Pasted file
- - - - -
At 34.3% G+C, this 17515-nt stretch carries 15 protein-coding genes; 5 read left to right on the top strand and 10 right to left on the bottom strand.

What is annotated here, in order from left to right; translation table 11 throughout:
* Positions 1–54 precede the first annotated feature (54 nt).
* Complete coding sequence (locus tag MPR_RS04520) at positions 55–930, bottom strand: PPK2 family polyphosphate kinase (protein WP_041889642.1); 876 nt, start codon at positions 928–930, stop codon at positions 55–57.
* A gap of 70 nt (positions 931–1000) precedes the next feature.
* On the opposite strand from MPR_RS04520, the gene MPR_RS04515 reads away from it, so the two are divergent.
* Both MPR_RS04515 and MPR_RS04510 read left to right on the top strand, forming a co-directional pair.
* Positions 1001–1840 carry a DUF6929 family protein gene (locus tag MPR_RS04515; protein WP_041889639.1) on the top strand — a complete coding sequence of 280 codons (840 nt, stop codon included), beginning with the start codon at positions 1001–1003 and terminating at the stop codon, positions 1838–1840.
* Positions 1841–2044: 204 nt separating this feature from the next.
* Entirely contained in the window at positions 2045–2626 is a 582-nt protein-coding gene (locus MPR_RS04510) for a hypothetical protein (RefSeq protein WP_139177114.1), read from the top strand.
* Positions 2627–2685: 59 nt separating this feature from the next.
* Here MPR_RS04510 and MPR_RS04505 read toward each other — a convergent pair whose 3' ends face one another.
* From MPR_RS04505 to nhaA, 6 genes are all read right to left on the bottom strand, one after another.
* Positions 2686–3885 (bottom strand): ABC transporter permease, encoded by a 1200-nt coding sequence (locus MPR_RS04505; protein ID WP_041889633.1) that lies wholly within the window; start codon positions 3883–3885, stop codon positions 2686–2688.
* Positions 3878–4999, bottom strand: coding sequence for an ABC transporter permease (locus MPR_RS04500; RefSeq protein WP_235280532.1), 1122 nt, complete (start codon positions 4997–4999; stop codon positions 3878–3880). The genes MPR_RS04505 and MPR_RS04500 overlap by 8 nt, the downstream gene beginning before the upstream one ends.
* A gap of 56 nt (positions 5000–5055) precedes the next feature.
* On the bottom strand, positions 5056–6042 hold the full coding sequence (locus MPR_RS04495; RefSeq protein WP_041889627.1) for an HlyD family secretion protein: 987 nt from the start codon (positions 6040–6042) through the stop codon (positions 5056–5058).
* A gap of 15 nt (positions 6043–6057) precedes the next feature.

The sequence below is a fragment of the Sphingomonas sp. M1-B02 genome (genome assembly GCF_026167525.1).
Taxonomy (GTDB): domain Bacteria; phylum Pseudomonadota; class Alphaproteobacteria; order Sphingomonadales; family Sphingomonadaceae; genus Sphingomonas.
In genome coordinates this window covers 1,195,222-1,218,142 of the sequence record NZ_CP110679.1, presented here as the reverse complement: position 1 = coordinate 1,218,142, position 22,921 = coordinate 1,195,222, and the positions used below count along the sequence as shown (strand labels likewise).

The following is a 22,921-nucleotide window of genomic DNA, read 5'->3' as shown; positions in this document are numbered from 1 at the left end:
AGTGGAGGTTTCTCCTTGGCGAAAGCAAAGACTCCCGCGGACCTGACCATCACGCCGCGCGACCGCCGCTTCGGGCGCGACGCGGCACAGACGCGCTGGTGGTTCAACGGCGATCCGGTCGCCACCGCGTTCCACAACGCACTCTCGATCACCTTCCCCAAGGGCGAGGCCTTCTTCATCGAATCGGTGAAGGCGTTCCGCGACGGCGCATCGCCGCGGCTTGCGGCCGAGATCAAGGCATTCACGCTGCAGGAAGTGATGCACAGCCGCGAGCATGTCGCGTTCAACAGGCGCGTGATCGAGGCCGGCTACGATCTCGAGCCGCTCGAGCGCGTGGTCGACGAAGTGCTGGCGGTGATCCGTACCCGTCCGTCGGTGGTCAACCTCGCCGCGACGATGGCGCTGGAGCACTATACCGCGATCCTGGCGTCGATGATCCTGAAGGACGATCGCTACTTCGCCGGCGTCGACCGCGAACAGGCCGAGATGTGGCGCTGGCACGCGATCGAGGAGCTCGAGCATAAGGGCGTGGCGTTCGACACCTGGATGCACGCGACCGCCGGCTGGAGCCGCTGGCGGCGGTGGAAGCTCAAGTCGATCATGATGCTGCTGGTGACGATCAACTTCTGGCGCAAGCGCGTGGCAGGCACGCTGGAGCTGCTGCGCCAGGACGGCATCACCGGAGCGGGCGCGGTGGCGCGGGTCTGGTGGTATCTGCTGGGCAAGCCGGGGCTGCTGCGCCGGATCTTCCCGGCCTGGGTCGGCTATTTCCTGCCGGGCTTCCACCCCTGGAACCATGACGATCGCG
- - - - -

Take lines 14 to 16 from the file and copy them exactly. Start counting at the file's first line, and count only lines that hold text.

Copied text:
* Positions 2686–3885 (bottom strand): ABC transporter permease, encoded by a 1200-nt coding sequence (locus MPR_RS04505; protein ID WP_041889633.1) that lies wholly within the window; start codon positions 3883–3885, stop codon positions 2686–2688.
* Positions 3878–4999, bottom strand: coding sequence for an ABC transporter permease (locus MPR_RS04500; RefSeq protein WP_235280532.1), 1122 nt, complete (start codon positions 4997–4999; stop codon positions 3878–3880). The genes MPR_RS04505 and MPR_RS04500 overlap by 8 nt, the downstream gene beginning before the upstream one ends.
* A gap of 56 nt (positions 5000–5055) precedes the next feature.